Elliott Resnick, Managing Director at First Look Games

Elliott Resnick, Managing Director at First Look Games, says studios are locked in a fierce battle for operator attention but that by launching a branded client area and leveraging the power of affiliates for game promotion, they can come out on top 

Make no mistake about it, this is one of the most competitive industries out there. For game studios, developing the next blockbuster title is just half of it – they then need to get that title and the others in their portfolio in front of the casino managers that ultimately decide what content is added to their lobbies and which get an extra push. This is where the real fight for operator attention takes place, and if you’re not being heard above the noise made by your rivals, it’s likely to impact revenues and ROI. 

One of the most powerful promotion tools available to studios is their client area. It acts as a shop window for casino managers to access information and assets about each of the developer’s titles in one place. They can also test games to see if they believe these will be a hit with their players. This is often the space in which a casino manager has a first touch point with a developer, if integration is on the cards, and will determine whether to work with a studio or not, so it’s vital that developers display their games in the best way possible. 

But this presents a huge challenge, especially for start-up developers that are piling all of their resources into producing their content. Client areas with all the functionality studios would like can be hugely expensive and can take many months to build from scratch. This is because there are so many that an operator needs to log into that they not only require vast capacity to cater for large assets but they also need to be easy to use and secure. 

Indeed, one of the biggest stumbling blocks is the sheer volume of data that needs to be stored within the client area. Terabytes of space are required to host game sheets, assets, images, videos and demo games. Security is also a major undertaking with the client area ideally needing to sit behind cybersecurity solutions such as Cloudflare while still working seamlessly at all times.  

Not only that, but, as mentioned, the client area must be easy to navigate and explore. Casino managers don’t have a huge amount of time and do have a large number of customers. So, they must be able to browse games, access information and quickly play the demo if they wish. If they want to download information and assets, they need to be able to do this individually or in bulk. In short, a client area needs to provide ultimate efficiency for both operator and studio.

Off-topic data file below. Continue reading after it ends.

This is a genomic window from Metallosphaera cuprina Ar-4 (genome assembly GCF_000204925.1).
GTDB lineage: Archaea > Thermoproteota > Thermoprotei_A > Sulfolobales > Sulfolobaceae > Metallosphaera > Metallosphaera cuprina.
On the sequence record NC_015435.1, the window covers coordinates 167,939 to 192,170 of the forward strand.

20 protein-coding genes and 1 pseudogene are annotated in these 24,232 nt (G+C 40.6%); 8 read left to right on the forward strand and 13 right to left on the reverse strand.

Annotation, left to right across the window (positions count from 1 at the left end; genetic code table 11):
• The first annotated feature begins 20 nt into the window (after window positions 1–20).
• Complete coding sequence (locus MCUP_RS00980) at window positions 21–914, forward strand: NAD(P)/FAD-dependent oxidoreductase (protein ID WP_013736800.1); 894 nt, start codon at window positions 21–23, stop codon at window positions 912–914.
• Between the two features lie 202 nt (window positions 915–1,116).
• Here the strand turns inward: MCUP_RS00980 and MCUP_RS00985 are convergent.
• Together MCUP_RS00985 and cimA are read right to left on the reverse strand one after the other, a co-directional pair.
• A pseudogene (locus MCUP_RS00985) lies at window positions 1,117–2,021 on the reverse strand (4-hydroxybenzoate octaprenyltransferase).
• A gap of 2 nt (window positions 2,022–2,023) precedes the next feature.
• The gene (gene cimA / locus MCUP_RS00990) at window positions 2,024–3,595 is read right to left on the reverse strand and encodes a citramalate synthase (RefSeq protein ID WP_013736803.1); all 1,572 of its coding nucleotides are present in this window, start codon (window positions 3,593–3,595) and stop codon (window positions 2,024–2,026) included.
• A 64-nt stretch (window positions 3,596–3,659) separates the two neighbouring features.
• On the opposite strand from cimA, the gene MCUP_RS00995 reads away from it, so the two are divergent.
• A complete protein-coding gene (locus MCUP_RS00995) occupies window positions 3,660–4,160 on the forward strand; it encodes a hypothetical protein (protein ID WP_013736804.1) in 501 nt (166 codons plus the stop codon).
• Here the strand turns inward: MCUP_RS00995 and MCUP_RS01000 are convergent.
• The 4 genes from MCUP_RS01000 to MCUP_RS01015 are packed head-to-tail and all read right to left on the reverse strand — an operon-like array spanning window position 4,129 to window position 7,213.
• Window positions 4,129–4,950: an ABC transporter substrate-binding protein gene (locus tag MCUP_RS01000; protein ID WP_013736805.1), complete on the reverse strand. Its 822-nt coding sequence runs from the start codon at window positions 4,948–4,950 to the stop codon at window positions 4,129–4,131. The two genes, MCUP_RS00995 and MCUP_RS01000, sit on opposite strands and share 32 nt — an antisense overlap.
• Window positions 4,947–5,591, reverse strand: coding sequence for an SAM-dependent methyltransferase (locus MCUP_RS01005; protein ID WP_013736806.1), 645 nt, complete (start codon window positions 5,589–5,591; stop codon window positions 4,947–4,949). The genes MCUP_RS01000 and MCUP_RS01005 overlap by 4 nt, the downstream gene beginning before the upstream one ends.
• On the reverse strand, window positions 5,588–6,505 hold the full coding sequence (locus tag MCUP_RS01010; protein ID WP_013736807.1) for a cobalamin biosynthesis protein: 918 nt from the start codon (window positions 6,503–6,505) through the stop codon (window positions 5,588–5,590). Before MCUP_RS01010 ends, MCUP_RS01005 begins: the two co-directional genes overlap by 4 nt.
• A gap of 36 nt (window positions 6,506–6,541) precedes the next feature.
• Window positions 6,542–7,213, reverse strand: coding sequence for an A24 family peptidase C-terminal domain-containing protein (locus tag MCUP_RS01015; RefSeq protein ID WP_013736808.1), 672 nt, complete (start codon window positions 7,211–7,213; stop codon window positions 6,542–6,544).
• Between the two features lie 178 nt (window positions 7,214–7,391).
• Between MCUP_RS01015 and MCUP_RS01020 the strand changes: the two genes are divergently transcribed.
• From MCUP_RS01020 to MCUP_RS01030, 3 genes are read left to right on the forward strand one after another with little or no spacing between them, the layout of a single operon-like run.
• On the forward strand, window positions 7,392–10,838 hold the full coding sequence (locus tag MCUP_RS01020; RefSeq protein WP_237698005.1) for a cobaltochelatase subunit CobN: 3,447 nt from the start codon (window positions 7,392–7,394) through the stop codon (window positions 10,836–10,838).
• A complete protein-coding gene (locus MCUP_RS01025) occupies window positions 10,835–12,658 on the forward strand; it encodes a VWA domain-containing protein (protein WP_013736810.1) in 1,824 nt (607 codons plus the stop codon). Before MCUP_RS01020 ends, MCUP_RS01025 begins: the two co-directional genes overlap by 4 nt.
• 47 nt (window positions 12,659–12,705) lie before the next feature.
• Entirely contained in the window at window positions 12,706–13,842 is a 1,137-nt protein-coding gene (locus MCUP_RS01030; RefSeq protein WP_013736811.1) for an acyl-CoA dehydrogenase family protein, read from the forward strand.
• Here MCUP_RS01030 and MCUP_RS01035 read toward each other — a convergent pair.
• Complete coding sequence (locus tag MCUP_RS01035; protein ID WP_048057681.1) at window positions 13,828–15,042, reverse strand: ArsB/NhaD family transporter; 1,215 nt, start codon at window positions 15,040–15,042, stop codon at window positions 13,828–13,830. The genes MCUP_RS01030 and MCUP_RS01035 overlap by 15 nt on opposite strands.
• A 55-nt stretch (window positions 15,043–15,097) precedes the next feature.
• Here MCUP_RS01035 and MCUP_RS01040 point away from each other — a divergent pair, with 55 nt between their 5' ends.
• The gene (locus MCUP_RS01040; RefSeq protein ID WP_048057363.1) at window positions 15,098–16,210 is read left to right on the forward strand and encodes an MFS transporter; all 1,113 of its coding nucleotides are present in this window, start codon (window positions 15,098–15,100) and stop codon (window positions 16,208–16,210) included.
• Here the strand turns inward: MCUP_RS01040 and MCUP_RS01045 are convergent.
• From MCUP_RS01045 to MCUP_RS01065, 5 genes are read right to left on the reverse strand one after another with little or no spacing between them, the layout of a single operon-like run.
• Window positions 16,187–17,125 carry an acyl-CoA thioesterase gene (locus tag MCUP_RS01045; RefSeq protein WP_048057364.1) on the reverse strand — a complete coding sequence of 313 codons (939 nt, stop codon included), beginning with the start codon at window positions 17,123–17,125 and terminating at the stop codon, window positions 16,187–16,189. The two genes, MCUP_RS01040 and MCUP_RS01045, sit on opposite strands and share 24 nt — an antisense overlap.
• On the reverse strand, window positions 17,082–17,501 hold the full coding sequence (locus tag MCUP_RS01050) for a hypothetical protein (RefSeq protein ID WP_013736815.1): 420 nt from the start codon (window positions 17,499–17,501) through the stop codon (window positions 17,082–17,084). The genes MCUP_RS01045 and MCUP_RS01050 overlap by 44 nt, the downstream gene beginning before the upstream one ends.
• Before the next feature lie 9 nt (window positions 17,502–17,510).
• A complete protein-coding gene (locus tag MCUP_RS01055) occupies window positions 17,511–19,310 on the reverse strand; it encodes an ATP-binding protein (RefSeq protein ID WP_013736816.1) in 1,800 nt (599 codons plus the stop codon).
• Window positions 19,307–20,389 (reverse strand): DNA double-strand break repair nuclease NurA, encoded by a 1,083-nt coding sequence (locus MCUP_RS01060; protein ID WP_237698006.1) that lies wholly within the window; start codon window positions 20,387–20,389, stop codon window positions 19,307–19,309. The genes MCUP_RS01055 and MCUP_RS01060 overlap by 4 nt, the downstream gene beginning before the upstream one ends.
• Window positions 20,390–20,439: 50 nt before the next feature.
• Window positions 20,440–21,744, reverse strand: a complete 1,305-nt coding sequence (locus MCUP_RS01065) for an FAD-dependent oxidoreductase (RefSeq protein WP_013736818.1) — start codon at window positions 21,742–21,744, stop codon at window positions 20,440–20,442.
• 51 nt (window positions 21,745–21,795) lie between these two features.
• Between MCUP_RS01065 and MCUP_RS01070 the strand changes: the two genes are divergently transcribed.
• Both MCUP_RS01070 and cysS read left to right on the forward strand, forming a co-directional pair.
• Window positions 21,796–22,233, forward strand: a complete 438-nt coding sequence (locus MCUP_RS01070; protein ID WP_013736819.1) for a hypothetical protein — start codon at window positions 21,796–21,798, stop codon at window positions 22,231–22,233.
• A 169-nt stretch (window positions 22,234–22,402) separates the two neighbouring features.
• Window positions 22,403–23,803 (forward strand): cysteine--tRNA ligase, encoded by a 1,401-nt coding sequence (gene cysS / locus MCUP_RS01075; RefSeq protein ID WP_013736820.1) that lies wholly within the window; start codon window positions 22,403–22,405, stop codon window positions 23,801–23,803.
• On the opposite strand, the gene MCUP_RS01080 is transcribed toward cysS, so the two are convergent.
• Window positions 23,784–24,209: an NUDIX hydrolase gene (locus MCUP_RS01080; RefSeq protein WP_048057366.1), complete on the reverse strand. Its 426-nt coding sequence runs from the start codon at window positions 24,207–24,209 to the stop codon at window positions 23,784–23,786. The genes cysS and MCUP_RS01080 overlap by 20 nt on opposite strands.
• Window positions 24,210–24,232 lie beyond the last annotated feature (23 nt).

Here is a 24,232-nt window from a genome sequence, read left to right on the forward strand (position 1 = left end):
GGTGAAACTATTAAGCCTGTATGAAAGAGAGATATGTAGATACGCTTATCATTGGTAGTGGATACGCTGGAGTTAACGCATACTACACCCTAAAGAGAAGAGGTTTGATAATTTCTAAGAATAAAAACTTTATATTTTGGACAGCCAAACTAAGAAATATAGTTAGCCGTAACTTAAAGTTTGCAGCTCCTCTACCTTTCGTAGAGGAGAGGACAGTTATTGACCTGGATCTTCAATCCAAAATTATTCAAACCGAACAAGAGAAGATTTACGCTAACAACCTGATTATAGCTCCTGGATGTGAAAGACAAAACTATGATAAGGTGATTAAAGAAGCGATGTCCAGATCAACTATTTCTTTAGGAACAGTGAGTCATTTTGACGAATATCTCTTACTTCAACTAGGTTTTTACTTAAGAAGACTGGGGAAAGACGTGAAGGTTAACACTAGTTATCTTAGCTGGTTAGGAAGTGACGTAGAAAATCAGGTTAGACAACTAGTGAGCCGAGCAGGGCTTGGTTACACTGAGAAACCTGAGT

Because studios, and especially start-ups, are so focused on game production and trying to generate connections with operators and casino managers, a client area might be on the wish list, but not the priority. But this means they are potentially missing out on an opportunity to not only promote their games but foster and strengthen the operator relationships they are looking to develop in the first place. 

A branded client area is often seen as an extension of the studio. How it is designed and laid out, and the user experience it offers, is indicative of how the developer itself both presents its ability to cater for needs as well as service its customers with the understanding of how ease of access works end-to-end. In many cases for smaller studios on the up, game assets are still sent via email or tools such as WeTransfer and Dropbox. This creates fragmentation and can mean communications are either missed or not seen in time for an optimal launch for any given studio. 

A branded client area that’s well-organised and easy to use shows the operator that this is a studio that is professional, modern and that will be easy to work with. 

The lack of start-up studios using a client area is just one part of a wider missed opportunity when it comes to game promotion. Developers are so focused on creating content that they have very little free time and resources to actually market their games to operators and, to a lesser extent, players. What’s more, there’s sometimes uncertainty over whether delivery of these assets sits with a commercial or marketing team. 

At First Look Games, we often work with our partners as part of a marketing resource, account Management or sales resource.  While we can cross over all these areas, it shows how game promotion is key, but not necessarily pigeon-holed, into the specific remit for a number of studios.

Of course, game promotion does not have to be an arduous and expensive undertaking and affiliates can be a very cost-effective channel for driving awareness of a studio and its slots among players as well as affiliates. Affiliates are great at building a developer’s profile and testing and reviewing their content – this provides a feedback loop while also generating hype around titles, especially in regard to new market entries. 

For small studios starting out, delivering assets on time can actually make the difference between being prioritised for an operator integration or being left out. This is why it’s so important for studios to factor in promotion of their games and launching a client area to work with both operators and affiliates. Those that do will ensure that it’s game-on and not game-over because even the best games need to invest in content discovery to realise ROI.